copyrighted by the new york times 2005
...I would be remiss if I did not mention that the Sportage has a
doppelgänger in the new 2005 Hyundai Tucson. According to Hyundai,
this is exactly the same vehicle from a mechanical standpoint, though
with distinct styling. To my eyes, the Tucson's exterior looks as if
Hyundai went to great lengths to create the most utterly generic design
possible. Inside, the look is more conservative than the Kia's as well.
While I was less impressed with the Tucson, the one I tested was a
front-drive model. Make of this apples-to-oranges comparison what you
The Tucson is an entirely adequate vehicle, if a bit less interesting
than its Kia cousin. The same thing could be said for nearly all the
car-based compact S.U.V.'s on the market. As a class, their
similarities are greater than their differences - I could just as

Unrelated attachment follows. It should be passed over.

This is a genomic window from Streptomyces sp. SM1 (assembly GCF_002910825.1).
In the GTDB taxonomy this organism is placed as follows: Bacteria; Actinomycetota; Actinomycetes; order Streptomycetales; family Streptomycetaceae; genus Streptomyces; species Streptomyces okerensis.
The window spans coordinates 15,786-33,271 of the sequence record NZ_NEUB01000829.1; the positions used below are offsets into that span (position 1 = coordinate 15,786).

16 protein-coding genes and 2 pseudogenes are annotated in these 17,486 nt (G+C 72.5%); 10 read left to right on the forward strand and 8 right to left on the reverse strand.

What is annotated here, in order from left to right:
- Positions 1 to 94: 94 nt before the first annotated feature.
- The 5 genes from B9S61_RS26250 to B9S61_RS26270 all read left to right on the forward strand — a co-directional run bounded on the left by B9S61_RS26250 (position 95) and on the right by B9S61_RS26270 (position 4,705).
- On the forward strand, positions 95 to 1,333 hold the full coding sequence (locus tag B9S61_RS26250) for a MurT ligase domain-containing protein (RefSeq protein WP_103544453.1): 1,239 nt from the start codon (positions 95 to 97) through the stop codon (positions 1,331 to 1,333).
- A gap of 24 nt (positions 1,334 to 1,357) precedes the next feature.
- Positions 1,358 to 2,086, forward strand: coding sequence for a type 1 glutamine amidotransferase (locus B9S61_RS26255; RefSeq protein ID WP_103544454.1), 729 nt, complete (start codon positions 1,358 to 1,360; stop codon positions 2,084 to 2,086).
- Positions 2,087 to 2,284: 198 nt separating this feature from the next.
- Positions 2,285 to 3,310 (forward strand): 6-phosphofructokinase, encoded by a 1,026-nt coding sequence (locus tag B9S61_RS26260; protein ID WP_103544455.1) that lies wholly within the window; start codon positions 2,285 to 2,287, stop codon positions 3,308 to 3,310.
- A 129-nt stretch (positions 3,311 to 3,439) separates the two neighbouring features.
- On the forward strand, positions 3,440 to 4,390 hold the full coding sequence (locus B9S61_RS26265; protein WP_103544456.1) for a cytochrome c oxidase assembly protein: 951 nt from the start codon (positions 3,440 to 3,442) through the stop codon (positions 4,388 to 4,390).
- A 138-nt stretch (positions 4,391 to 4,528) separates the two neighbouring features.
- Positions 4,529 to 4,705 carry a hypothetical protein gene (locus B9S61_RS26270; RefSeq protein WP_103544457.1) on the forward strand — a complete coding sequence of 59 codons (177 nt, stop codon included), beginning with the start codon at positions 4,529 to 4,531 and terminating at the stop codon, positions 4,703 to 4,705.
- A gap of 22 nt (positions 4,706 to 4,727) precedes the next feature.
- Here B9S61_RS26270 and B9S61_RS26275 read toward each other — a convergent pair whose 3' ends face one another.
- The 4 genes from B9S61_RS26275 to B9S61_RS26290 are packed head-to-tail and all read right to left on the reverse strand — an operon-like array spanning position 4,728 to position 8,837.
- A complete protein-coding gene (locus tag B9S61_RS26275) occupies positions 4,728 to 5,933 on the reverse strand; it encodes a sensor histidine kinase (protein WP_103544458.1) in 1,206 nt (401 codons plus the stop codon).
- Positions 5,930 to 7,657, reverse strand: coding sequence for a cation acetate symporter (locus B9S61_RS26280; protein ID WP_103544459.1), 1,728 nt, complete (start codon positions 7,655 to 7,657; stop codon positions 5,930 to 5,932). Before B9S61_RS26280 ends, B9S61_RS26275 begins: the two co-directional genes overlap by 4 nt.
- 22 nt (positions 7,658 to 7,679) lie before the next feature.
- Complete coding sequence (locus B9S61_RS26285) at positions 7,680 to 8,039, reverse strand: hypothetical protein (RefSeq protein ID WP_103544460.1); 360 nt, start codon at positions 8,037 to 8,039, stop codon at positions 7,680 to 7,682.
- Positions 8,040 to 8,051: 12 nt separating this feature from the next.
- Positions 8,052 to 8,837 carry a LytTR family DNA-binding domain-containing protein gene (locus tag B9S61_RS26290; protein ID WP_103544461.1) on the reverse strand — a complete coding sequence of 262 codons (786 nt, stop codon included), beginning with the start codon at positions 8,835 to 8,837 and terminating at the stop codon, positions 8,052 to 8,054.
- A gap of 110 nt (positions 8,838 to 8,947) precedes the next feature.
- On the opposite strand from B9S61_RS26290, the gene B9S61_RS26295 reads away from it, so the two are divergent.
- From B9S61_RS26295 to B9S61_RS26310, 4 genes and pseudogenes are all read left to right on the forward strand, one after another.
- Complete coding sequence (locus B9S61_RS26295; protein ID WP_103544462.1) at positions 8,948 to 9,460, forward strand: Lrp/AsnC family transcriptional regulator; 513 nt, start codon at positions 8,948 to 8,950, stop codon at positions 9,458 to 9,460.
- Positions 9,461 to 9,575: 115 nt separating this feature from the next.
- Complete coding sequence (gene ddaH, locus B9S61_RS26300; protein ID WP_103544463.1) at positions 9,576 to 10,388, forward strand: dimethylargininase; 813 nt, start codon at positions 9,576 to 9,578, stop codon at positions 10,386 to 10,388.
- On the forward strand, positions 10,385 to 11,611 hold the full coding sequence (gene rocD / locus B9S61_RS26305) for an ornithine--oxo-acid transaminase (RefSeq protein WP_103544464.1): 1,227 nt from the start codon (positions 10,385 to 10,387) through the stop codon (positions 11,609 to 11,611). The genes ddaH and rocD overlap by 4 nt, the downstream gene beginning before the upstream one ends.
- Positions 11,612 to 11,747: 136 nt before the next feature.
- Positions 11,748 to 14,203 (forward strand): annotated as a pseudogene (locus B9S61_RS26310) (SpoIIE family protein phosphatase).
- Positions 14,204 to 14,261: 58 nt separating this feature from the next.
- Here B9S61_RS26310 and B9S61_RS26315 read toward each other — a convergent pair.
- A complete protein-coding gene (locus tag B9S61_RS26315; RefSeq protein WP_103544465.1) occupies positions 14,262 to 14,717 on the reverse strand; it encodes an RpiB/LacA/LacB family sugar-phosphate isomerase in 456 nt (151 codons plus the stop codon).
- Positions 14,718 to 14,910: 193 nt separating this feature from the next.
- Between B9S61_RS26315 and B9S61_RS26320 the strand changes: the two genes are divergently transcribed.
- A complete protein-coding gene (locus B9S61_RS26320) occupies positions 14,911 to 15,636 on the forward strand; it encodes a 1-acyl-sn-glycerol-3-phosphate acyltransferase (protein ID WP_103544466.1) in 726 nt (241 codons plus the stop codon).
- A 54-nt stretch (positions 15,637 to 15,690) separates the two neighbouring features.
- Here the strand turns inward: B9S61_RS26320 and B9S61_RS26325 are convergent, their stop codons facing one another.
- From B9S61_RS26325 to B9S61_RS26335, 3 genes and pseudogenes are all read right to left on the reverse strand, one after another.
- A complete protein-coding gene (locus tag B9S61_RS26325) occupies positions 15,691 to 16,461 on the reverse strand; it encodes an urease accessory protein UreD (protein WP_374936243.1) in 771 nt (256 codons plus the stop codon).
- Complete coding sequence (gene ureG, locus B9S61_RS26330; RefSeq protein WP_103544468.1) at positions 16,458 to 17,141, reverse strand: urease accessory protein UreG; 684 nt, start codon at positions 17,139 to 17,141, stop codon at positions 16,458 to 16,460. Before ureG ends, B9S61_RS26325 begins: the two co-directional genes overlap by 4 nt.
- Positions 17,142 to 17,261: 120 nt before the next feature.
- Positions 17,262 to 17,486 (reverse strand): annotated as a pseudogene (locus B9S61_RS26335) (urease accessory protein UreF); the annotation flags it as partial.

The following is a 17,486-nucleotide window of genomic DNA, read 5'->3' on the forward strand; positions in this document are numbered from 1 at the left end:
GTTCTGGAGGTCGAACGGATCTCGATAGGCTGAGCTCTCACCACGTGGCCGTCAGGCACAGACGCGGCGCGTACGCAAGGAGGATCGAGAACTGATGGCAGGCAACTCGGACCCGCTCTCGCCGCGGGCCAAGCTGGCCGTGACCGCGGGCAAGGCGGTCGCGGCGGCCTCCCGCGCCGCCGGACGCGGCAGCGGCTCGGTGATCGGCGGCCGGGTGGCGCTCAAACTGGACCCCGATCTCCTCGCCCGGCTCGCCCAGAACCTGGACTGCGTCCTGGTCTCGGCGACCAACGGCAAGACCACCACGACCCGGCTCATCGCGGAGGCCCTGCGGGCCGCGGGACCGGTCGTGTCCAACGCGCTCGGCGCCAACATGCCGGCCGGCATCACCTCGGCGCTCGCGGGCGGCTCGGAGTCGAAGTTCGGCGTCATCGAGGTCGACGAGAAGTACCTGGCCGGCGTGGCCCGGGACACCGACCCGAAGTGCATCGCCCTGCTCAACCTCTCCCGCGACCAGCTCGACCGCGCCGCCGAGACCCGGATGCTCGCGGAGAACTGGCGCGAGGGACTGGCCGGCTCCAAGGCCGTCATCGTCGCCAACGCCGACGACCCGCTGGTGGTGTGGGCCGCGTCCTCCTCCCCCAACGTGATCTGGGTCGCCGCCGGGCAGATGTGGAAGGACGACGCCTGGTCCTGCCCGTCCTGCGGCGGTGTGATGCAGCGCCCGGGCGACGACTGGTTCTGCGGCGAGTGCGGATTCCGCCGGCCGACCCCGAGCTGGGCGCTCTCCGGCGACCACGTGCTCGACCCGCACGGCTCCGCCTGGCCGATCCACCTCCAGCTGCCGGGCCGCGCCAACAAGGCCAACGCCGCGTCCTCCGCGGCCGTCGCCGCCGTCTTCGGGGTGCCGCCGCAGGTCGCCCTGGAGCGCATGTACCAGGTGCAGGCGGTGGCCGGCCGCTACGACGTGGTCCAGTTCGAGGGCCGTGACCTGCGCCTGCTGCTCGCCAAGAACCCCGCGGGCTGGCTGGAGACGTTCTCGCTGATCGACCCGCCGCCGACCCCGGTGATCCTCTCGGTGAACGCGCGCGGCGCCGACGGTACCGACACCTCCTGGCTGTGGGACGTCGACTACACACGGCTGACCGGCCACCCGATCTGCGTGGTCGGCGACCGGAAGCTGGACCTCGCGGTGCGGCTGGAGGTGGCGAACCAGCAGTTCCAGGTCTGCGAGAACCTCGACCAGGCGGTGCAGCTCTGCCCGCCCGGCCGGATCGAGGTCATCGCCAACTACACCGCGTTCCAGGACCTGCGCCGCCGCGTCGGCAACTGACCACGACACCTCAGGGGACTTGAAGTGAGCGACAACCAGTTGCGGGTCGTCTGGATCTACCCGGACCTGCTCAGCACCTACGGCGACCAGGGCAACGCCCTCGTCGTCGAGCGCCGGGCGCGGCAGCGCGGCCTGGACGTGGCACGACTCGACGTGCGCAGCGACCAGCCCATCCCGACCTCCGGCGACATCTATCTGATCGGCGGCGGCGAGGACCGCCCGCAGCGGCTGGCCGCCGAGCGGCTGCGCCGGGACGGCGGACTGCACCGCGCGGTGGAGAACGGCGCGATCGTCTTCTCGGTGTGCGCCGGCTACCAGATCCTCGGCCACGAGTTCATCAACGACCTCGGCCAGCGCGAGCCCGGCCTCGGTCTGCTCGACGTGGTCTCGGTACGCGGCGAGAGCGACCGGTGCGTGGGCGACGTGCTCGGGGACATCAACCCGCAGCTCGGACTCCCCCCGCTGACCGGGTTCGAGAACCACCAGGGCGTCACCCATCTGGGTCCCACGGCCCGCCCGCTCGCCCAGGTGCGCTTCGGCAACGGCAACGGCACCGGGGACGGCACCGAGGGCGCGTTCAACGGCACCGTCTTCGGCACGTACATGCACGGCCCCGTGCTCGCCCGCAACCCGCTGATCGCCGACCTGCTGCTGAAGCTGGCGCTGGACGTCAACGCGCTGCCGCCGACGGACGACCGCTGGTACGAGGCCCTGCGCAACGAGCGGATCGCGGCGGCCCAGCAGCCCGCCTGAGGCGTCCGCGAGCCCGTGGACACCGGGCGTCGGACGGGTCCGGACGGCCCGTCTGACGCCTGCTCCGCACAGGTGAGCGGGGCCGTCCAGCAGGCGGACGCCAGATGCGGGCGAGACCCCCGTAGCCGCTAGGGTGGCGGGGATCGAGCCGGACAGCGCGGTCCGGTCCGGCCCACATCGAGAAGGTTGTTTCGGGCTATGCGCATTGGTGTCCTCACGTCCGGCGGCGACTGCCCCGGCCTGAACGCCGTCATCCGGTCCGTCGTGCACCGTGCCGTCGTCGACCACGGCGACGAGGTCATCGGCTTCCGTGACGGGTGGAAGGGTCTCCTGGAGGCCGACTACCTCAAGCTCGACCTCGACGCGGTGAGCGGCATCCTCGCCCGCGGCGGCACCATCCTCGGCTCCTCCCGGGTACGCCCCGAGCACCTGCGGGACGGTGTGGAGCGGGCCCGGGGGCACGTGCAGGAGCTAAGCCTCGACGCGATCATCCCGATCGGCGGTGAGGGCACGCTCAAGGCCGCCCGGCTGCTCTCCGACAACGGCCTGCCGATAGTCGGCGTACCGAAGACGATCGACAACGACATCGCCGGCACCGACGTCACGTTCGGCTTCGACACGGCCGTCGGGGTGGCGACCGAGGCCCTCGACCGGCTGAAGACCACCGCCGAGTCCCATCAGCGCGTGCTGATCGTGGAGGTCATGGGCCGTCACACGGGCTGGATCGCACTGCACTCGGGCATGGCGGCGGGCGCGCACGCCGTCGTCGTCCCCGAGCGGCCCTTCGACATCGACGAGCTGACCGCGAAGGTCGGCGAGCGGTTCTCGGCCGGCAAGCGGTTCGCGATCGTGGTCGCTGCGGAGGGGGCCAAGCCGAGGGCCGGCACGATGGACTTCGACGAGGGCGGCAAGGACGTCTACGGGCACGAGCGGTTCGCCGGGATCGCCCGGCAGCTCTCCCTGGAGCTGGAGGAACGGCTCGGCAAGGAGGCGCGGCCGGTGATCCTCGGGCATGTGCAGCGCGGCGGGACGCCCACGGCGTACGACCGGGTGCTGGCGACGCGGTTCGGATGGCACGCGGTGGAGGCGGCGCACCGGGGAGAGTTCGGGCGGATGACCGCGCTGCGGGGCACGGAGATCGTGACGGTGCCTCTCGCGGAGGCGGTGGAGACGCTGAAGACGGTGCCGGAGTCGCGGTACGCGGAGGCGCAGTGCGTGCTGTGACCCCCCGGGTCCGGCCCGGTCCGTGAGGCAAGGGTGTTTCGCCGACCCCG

easily stick with recommending the tried-and-true CR-V as make a case
for the Equinox.
Really, I'd rather go back to talking to my friends about sports cars.
But since Kia predicts that the market for compact S.U.V.'s will double
within a year, I don't see that happening. I suppose I can expect to
continue answering the question until everyone I meet owns a small
S.U.V. For the time being, I'll tell them that the Kia Sportage is the
vehicle that's come closest to awakening my desire to drive one - and
hope that yearning remains dormant.
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The entire article, mostly about the Kia Sportage, which is said to be
mechanically the same as the Hyundai Tucson, is available at the
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